Here are some tips submitted to us by one of our customers who often writes about preparedness. He was in the military and is an outdoor enthusiast.
Being prepared helps alleviate panic as does, training and practice. Practice techniques; make every movement a natural one. Your hands will know what to do until your mind catches up. Muscle memory is repetitive actions without thought. Practice is the only way to achieve this. You must be mentally prepared. You must understand you did not cause the disaster, but your actions going forward are critical to you and your family's survival. You should practice any techniques described below before a disaster strikes. Use your own judgment, and verify every piece of equipment, tool or technique. Do not stake your life on anyone else's word. As the saying goes in the military, never let someone else load your weapon or pack your parachute. Survival is up to you.
Clean Water Is the First Priority You Cannot Survive Without It
Water weighs roughly 8.5 pounds per gallon. This means you will not be carrying much in your backpack. You must learn how to collect and make water safe to drink. Boiling is the preferred method. Filter sediments from the water before boiling. You can use a coffee filter, cheesecloth or even a tee shirt. It must rapid boil for three minutes. Use a lid if you have one to collect the condensation caused by the steam. Drain the water from the lid periodically and save for drinking. Boiling removes the oxygen from the water, so once it has cooled shake or stir it well. Note the bubbles; these collect dissolved oxygen from the air. Dissolved oxygen helps control bacteria growth in the water.
Rainwater is safe to drink if it is not runoff, for example, from a roof, sidewalk or roadway. However, collect it and boil it or purify it using household unscented bleach or tincture of iodine. Use unscented Clorox bleach. Eight drops of bleach per gallon is the recommended ratio to kill the bacteria. Boiling or purifying water will not remove harmful chemicals or radiation. Iodine and bleach are the main ingredients in most purification tablets or drops. Tincture of iodine kills bacteria in water as well. Sixteen drops of iodine per gallon is the recommended ratio. Use two percent liquid iodine. Use these methods carefully, and only if boiling and rain collection is not possible. The water must set for an hour before drinking if it is purified using iodine or bleach. It must set longer if it is cool, below 65 degrees Fahrenheit.
Collect rainwater by opening an umbrella and turning it upside down. The water will channel to the center. Drain carefully. Let it rain for about 30 minutes before you begin collecting. This washes smog, pollen and any other airborne contaminates out of the air. You can collect rainwater by using clean plastic or your rain gear, as well.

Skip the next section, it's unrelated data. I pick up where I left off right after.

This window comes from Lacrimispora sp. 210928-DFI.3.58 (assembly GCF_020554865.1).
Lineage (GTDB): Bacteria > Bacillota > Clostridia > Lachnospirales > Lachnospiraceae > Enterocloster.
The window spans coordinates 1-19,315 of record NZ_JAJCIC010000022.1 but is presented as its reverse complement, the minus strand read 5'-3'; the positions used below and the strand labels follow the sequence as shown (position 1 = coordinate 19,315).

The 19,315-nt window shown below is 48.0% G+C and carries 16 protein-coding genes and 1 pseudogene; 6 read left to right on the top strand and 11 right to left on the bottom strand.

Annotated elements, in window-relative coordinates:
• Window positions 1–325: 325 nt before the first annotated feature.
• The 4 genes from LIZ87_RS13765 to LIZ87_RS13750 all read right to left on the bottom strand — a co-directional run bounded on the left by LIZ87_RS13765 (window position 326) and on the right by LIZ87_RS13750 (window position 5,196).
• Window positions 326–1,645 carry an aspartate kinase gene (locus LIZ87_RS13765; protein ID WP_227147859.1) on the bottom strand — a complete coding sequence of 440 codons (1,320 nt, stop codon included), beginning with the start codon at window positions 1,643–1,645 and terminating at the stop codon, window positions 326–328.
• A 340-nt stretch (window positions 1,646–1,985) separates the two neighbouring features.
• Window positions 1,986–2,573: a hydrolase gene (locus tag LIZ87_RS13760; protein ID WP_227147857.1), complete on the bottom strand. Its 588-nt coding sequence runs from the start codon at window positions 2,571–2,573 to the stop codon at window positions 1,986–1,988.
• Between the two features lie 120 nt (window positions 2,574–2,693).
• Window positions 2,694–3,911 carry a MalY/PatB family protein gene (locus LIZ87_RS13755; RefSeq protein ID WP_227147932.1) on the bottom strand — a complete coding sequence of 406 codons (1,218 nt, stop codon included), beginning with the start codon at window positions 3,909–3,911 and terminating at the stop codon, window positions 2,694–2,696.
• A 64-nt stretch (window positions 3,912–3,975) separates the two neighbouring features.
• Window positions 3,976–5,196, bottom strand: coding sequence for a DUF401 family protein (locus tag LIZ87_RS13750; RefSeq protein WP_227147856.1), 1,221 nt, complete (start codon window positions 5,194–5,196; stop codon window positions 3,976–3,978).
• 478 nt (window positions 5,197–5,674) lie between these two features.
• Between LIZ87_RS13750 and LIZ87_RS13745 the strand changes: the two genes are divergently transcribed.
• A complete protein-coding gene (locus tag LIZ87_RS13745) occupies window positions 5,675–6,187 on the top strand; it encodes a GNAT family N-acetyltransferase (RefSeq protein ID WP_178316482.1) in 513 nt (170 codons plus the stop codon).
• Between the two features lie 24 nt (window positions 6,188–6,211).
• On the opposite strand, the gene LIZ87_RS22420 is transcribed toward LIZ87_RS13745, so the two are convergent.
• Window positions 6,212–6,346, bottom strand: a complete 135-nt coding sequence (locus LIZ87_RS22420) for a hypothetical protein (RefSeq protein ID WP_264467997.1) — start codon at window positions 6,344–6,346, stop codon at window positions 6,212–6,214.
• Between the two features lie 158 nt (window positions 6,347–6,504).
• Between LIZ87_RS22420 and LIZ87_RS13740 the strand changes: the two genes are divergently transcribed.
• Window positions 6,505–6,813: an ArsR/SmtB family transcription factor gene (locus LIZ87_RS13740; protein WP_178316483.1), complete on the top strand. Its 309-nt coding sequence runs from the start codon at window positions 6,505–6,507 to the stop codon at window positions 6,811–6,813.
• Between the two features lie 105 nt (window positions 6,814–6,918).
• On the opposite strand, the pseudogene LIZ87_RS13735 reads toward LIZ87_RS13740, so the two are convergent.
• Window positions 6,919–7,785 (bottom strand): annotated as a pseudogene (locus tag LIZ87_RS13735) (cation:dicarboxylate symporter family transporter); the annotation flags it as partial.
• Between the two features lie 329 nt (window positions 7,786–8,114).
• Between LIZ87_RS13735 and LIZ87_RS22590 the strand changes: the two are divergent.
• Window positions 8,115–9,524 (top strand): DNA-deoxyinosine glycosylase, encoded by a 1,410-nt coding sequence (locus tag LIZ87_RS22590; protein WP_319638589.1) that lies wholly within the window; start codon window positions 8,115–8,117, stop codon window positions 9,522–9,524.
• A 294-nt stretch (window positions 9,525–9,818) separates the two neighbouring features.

You may be out in the wilderness and may have to collect water where there does not appear to be any. You can ever do this in your own backyard. Scoop out a shallow depression. Your pack should contain plastic or a poncho. Place the plastic over the hole and secure it with stones along the side. Place a small stone in the center to create a depression. Radiant heat will sweat the moisture from the ground and it will collect on the plastic. You can also place some green foliage in the depression, as well. Plants have moisture in them and the sun will sweat the moisture from them. The water will then run toward the center. It is safe to drink because it is essentially distilled by the sun. Collect morning dew using the plastic. Drape it over some low bushes and create small depressions for the dew to collect.
Never drink water from a still pool. Drink or collect water from a fast moving stream, or find seepage from an underground spring. Nature is one of the best at purifying water. Bacteria grows in stagnate pools. Moving water collects dissolved oxygen. Typically, it will not contain as much bacteria. Water that seeps from underground has been filtered and is generally safe to drink. However, do not drink it if it has collected on the ground or in rock crevices. Drink directly from the source.
- Have a First Kit in Everyone's Pack
- Alcohol Wipes
- Compression Bandages
- Vitamin C Tablets. (You Can Also Add Vitamin C Tablets To Boiled Or Purified water To Improve Its taste)
- Two Percent Liquid Tincture Of Iodine
- Eye Dropper
Ensure everyone carries a first aid kit. The rule of thumb is to use the injured person's kit to treat them. This ensures there is a kit for you if you are injured. Follow this rule because it is important. Other first aid items you should have are splints for broken bones, heavy surgical tape, rubbing alcohol and hot and cold packs.
Any wounds must be treated quickly. Stop the blood flow using a compression bandage. Once the flow is stopped, it must be cleaned to prevent infections. Iodine and alcohol are the best ways to kill bacteria around the wound. Bandage the wound well. When splinting broken bones you must allow for swelling. Besides the loss of blood, infection is the main concern with any open wound.
The list of things a person may need could fill a book. However, some things should be in everyone's pack. The list is by no means comprehensive. Use your own judgment but begin assembling items now.
- All Purpose Knife With Needle Nose Pliers Cutting Blade and Various Other Handy Items
- Small Sheet Of Plastic
- Magnesium Stick And Flint To Start Fires
- Rain Gear
- Needle And Thread Include Heavy Needles Similar To The Ones That Can Thread Leather
- Heavy Fish Line On A Spool
- Coffee Filters Cheese Cloth Or Some Other Suitable Material To Filter Water With
- Small Folding Shovel